July 13, 2024
MOVEit, the biggest hack of the year, by the numbers

AI models are always surprising us, not just in what they can do, but what they can’t, and why. An interesting new behavior is both superficial and revealing about these systems: they pick random numbers as if they’re human beings.

But first, what does that even mean? Can’t people pick a number randomly? And how can you tell if someone is doing so successfully or not? This is actually a very old and well known limitation we, humans, have: we overthink and misunderstand randomness.

Tell a person to predict heads or tails for 100 coin flips, and compare that to 100 actual coin flips — you can almost always tell them apart because, counter-intutively, the real coin flips look less random. There will often be, for example, six or seven heads or tails in a row, something almost no human predictor includes in their 100.

It’s the same when you ask someone to pick a number between 0 and 100. People almost never pick 1, or 100. Multiples of 5 are rare, as are numbers with repeating digits like 66 and 99. They often pick numbers ending in 7, generally from the middle somewhere.

There are countless examples of this kind of predictability in psychology. But that doesn’t make it any less weird when AIs do the same thing.

Yes, some curious engineers over at Gramener performed an informal but nevertheless fascinating experiment where they simply asked several major LLM chatbots to pick random a number between 0 and 100.

Reader, the results were not random.

Image Credits: Gramener

All three models tested had a “favorite” number that would always be their answer when put on the most deterministic mode, but which appeared most often even at higher “temperatures,” raising the variability of their results.

OpenAI’s GPT-3.5 Turbo really likes 47. Previously, it liked 42 — a number made famous, of course, by Douglas Adams in The Hitchhiker’s Guide to the Galaxy as the answer to the life, the universe, and everything.

Anthropic’s Claude 3 Haiku went with 42. And Gemini likes 72.

More interestingly, all three models demonstrated human-like bias in the numbers they selected, even at high temperature.

All tended to avoid low and high numbers; Claude never went above 87 or below 27, and even those were outliers. Double digits were scrupulously avoided: no 33s, 55s, or 66s, but 77 showed up (ends in 7). Almost no round numbers — though Gemini did once, at the highest temperature, went wild and picked 0.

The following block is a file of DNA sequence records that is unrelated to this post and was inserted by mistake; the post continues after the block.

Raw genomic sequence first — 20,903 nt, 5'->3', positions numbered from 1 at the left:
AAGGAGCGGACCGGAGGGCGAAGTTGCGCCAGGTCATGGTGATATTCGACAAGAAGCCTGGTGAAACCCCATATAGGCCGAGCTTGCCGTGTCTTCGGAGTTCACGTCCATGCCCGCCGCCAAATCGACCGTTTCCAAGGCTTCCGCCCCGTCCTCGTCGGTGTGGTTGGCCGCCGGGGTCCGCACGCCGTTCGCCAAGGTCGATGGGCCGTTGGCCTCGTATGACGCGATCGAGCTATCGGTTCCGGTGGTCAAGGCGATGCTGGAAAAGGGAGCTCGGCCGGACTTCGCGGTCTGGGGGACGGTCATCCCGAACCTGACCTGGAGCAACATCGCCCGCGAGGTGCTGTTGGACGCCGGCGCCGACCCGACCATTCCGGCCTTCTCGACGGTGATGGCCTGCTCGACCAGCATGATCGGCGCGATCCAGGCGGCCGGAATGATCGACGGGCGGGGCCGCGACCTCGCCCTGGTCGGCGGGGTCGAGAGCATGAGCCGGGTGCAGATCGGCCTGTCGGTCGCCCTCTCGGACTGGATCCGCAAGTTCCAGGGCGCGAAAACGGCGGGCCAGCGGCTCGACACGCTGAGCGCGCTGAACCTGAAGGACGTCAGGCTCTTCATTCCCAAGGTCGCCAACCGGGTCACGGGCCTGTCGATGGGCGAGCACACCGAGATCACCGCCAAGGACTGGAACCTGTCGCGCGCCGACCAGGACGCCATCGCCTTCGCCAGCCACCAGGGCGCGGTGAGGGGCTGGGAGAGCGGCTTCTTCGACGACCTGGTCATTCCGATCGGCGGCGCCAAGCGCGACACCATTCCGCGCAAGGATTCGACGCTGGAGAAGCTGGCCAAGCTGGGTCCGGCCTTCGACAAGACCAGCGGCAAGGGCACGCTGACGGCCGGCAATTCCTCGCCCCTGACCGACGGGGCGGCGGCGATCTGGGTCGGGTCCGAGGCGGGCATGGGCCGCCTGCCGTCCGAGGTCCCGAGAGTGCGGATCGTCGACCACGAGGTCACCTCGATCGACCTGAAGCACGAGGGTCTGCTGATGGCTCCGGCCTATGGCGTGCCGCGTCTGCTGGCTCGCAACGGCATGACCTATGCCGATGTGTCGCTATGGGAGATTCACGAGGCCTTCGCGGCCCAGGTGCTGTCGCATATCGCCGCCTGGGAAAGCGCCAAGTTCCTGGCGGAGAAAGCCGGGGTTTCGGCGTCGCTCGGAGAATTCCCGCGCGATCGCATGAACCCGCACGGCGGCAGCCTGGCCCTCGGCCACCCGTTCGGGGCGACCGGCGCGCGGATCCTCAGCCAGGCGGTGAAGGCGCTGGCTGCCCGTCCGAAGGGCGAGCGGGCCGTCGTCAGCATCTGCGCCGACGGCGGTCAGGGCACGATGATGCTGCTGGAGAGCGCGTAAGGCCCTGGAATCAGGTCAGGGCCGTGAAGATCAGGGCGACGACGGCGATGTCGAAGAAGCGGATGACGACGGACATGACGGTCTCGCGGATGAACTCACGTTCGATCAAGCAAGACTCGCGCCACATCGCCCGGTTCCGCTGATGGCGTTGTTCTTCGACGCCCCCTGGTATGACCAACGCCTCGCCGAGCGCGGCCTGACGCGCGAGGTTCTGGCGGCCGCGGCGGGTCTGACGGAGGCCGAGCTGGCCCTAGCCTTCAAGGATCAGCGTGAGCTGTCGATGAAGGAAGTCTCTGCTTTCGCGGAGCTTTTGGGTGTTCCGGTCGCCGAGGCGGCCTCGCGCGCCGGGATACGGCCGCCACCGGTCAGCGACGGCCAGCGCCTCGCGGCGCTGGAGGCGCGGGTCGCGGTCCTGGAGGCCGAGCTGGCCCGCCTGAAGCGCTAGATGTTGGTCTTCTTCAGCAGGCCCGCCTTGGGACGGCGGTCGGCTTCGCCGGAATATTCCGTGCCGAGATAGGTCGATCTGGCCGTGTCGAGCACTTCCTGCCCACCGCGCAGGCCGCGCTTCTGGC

Why should this be? AIs aren’t human! Why would they care what “seems” random? Have they finally achieved consciousness and this is how they show it?!

No. The answer, as is usually the case with these things, is that we are anthropomorphizing a step too far. These models don’t care about what is and isn’t random. They don’t know what “randomness” is! They answer this question the same way they answer all the rest: by looking at their training data and repeating what was most often written after a question that looked like “pick a random number.” The more often it appears, the more often the model repeats it.

Where in their training data would they see 100, if almost no one ever responds that way? For all the AI model knows, 100 is not an acceptable answer to that question. With no actual reasoning capability, and no understanding of numbers whatsoever, it can only answer like the stochastic parrot it is.

It’s an object lesson in LLM habits, and the humanity they can appear to show. In every interaction with these systems, one must bear in mind that they have been trained to act the way people do, even if that was not the intent. That’s why pseudanthropy is so difficult to avoid or prevent.

I wrote in the headline that these models “think they’re people,” but that’s a bit misleading. They don’t think at all. But in their responses, at all times, they are imitating people, without any need to know or think at all. Whether you’re asking it for a chickpea salad recipe, investment advice, or a random number, the process is the same. The results feel human because they are human, drawn directly from human-produced content and remixed — for your convenience, and of course big AI’s bottom line.

Source link